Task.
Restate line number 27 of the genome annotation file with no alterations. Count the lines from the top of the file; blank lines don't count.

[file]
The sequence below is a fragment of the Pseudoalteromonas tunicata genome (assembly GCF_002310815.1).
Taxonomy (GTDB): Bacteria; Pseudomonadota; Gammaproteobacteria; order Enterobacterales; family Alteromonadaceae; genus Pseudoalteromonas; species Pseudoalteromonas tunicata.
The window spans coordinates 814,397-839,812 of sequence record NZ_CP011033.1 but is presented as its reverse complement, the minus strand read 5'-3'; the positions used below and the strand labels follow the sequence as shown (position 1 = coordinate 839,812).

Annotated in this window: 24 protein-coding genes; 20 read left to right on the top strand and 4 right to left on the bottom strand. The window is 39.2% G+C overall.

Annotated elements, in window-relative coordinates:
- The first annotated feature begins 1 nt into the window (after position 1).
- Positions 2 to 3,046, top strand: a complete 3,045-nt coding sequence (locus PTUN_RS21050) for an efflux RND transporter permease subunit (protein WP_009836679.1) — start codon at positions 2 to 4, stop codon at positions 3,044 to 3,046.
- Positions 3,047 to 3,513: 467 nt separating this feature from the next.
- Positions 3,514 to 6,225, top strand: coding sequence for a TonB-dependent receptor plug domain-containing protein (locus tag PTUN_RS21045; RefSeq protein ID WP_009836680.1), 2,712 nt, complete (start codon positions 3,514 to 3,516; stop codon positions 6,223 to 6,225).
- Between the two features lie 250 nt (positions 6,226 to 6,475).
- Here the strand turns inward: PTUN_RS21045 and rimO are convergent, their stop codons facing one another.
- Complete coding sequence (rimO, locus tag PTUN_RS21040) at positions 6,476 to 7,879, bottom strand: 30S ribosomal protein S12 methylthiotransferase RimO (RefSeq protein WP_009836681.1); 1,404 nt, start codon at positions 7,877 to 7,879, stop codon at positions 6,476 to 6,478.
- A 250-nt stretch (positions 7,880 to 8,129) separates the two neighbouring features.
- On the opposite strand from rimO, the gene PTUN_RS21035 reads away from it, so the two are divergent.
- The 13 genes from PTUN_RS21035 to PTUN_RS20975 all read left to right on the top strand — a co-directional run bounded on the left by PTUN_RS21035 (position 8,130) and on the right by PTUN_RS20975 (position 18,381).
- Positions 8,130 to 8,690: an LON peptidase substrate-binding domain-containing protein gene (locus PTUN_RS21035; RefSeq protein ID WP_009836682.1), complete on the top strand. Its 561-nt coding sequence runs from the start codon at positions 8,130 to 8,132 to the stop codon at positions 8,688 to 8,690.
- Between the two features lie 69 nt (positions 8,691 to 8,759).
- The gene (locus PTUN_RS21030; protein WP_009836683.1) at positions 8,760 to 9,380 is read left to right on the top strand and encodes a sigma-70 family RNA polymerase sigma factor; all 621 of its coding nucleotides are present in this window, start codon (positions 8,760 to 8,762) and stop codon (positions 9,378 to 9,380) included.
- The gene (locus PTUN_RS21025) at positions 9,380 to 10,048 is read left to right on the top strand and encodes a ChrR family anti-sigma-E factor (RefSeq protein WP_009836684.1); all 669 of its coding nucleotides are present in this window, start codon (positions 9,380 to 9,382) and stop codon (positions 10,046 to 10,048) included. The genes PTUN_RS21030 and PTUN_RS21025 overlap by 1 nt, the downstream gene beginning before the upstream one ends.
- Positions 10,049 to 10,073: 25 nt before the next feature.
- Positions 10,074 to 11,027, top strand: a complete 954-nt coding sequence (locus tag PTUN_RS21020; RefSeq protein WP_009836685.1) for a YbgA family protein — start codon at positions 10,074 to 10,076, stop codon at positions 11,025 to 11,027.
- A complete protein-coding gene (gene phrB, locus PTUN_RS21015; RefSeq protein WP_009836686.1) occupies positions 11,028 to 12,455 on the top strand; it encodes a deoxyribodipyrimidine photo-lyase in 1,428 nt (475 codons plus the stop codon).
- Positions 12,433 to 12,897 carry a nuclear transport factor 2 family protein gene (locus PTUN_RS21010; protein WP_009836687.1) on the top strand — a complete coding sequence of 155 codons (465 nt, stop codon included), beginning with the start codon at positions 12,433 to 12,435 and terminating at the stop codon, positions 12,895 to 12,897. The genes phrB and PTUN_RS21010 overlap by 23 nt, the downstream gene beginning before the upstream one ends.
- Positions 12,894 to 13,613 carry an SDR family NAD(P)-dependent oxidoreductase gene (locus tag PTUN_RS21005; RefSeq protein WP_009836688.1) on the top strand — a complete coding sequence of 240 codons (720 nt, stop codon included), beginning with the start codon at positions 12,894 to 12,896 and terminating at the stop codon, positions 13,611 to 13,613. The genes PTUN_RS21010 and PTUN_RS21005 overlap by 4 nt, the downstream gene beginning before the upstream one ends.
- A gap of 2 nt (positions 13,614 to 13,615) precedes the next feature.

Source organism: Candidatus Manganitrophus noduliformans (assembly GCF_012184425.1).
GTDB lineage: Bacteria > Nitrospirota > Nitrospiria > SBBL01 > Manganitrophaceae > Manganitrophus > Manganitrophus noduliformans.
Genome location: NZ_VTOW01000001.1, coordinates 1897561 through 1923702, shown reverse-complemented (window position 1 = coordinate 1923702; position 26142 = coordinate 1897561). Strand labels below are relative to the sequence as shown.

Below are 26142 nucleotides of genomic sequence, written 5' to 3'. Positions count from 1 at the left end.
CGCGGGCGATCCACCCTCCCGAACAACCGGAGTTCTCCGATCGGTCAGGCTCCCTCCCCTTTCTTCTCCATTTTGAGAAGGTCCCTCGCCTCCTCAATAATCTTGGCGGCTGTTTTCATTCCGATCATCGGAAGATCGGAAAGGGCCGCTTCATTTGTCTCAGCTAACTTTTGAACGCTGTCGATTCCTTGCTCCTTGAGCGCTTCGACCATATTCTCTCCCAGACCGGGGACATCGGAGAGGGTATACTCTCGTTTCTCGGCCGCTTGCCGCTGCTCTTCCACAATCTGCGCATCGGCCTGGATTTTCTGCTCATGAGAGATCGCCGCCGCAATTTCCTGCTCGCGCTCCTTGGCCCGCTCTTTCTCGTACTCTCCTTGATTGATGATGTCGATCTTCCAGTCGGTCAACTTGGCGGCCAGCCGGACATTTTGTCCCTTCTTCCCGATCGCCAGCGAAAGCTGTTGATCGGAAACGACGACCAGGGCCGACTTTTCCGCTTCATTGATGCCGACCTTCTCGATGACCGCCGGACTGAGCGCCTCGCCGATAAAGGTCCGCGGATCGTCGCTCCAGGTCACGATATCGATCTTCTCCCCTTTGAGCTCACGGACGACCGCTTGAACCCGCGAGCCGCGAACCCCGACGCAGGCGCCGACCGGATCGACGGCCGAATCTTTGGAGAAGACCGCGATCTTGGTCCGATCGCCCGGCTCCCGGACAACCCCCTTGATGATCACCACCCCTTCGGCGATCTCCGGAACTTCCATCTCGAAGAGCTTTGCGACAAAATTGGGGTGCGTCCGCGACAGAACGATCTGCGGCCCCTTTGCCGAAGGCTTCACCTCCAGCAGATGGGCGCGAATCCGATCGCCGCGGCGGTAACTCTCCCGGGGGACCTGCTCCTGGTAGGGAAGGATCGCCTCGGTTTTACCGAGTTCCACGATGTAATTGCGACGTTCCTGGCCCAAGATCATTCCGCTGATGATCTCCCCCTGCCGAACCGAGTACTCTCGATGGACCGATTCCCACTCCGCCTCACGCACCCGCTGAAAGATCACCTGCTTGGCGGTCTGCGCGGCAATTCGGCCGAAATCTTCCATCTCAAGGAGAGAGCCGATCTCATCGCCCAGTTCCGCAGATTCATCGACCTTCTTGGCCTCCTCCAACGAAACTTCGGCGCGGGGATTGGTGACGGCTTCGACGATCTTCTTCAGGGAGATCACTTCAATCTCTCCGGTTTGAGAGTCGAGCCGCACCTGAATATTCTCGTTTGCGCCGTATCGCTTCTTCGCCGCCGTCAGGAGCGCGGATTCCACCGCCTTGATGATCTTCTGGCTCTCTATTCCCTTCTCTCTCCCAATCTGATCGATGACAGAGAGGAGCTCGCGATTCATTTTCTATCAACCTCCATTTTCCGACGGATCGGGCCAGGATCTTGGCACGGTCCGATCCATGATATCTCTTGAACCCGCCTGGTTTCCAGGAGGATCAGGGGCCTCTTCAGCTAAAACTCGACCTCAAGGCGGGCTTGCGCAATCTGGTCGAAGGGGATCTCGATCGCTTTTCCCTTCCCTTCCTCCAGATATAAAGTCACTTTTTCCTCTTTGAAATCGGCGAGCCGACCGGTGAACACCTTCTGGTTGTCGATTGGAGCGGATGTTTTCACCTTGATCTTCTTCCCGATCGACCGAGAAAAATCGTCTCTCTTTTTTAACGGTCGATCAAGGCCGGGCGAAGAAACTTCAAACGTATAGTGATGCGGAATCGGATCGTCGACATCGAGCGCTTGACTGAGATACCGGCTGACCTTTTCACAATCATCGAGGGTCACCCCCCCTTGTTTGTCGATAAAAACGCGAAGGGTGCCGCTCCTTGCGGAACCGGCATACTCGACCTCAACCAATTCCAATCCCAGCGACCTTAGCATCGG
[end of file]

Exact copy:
GTDB lineage: Bacteria > Nitrospirota > Nitrospiria > SBBL01 > Manganitrophaceae > Manganitrophus > Manganitrophus noduliformans.